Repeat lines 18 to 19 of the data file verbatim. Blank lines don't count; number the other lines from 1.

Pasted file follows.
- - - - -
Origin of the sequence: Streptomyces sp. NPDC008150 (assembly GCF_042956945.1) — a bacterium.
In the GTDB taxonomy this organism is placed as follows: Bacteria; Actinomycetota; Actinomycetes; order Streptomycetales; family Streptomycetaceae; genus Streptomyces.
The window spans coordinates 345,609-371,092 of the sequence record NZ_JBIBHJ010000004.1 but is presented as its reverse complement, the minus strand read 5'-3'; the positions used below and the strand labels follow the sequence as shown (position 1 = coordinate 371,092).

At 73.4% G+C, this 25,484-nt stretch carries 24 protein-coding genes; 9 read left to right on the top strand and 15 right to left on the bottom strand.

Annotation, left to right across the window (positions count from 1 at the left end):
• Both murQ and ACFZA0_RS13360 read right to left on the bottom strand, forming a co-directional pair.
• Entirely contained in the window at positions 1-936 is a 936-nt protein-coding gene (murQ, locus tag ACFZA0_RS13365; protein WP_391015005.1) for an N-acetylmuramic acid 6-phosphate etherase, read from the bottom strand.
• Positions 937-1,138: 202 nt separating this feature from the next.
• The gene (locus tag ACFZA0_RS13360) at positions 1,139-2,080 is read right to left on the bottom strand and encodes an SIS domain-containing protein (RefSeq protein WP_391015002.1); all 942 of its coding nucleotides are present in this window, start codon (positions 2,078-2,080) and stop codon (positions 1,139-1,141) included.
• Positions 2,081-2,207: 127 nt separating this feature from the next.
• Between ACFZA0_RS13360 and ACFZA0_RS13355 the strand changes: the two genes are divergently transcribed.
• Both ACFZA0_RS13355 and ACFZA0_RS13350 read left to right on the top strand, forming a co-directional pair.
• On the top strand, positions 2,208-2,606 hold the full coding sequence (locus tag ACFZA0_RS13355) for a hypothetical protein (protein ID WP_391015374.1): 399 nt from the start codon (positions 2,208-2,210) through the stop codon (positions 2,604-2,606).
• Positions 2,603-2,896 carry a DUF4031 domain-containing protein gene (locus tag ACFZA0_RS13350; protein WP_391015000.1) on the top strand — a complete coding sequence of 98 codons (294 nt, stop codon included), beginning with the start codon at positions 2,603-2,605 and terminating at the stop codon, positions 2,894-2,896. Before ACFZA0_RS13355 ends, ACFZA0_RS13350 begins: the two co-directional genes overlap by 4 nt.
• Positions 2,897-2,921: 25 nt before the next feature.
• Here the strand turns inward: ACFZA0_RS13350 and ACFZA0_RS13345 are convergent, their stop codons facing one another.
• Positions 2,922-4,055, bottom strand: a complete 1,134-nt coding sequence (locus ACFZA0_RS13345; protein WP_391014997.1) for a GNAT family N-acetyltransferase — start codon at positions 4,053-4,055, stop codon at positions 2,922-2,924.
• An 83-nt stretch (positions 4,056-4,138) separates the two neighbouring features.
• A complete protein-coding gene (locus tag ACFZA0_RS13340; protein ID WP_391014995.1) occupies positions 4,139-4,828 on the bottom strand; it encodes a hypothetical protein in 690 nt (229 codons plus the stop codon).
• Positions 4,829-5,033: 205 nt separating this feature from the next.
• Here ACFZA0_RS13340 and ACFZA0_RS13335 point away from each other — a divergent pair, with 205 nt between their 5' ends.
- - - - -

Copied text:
• An 83-nt stretch (positions 4,056-4,138) separates the two neighbouring features.
• A complete protein-coding gene (locus tag ACFZA0_RS13340; protein ID WP_391014995.1) occupies positions 4,139-4,828 on the bottom strand; it encodes a hypothetical protein in 690 nt (229 codons plus the stop codon).